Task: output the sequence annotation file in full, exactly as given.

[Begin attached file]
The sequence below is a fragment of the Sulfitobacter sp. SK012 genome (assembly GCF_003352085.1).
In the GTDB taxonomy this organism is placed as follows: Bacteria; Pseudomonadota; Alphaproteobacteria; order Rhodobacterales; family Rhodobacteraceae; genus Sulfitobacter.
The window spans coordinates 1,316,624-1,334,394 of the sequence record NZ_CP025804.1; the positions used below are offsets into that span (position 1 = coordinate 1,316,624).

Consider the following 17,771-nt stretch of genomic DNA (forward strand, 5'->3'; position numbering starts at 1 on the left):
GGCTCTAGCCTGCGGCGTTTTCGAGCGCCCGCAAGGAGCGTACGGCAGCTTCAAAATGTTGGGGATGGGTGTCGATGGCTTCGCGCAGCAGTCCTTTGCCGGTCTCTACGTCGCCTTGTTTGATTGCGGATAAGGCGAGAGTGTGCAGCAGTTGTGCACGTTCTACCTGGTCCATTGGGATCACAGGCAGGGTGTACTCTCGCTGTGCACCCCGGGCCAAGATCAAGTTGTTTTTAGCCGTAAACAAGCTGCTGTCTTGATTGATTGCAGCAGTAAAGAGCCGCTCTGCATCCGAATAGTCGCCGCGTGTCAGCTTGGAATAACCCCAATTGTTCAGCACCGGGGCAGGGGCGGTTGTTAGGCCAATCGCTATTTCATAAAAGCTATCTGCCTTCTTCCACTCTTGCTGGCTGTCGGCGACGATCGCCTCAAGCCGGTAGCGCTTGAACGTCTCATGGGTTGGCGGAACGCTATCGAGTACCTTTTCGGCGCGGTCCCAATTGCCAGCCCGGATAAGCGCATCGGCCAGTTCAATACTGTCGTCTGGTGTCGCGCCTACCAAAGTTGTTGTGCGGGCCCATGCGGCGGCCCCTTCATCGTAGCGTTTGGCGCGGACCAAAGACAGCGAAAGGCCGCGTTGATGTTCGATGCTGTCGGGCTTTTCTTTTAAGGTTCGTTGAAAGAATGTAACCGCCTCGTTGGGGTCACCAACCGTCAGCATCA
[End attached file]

The sequence below is a fragment of the Sulfitobacter sp. SK012 genome (assembly GCF_003352085.1).
In the GTDB taxonomy this organism is placed as follows: Bacteria; Pseudomonadota; Alphaproteobacteria; order Rhodobacterales; family Rhodobacteraceae; genus Sulfitobacter.
The window spans coordinates 1,316,624-1,334,394 of the sequence record NZ_CP025804.1; the positions used below are offsets into that span (position 1 = coordinate 1,316,624).

Consider the following 17,771-nt stretch of genomic DNA (forward strand, 5'->3'; position numbering starts at 1 on the left):
GGCTCTAGCCTGCGGCGTTTTCGAGCGCCCGCAAGGAGCGTACGGCAGCTTCAAAATGTTGGGGATGGGTGTCGATGGCTTCGCGCAGCAGTCCTTTGCCGGTCTCTACGTCGCCTTGTTTGATTGCGGATAAGGCGAGAGTGTGCAGCAGTTGTGCACGTTCTACCTGGTCCATTGGGATCACAGGCAGGGTGTACTCTCGCTGTGCACCCCGGGCCAAGATCAAGTTGTTTTTAGCCGTAAACAAGCTGCTGTCTTGATTGATTGCAGCAGTAAAGAGCCGCTCTGCATCCGAATAGTCGCCGCGTGTCAGCTTGGAATAACCCCAATTGTTCAGCACCGGGGCAGGGGCGGTTGTTAGGCCAATCGCTATTTCATAAAAGCTATCTGCCTTCTTCCACTCTTGCTGGCTGTCGGCGACGATCGCCTCAAGCCGGTAGCGCTTGAACGTCTCATGGGTTGGCGGAACGCTATCGAGTACCTTTTCGGCGCGGTCCCAATTGCCAGCCCGGATAAGCGCATCGGCCAGTTCAATACTGTCGTCTGGTGTCGCGCCTACCAAAGTTGTTGTGCGGGCCCATGCGGCGGCCCCTTCATCGTAGCGTTTGGCGCGGACCAAAGACAGCGAAAGGCCGCGTTGATGTTCGATGCTGTCGGGCTTTTCTTTTAAGGTTCGTTGAAAGAATGTAACCGCCTCGTTGGGGTCACCAACCGTCAGCATCA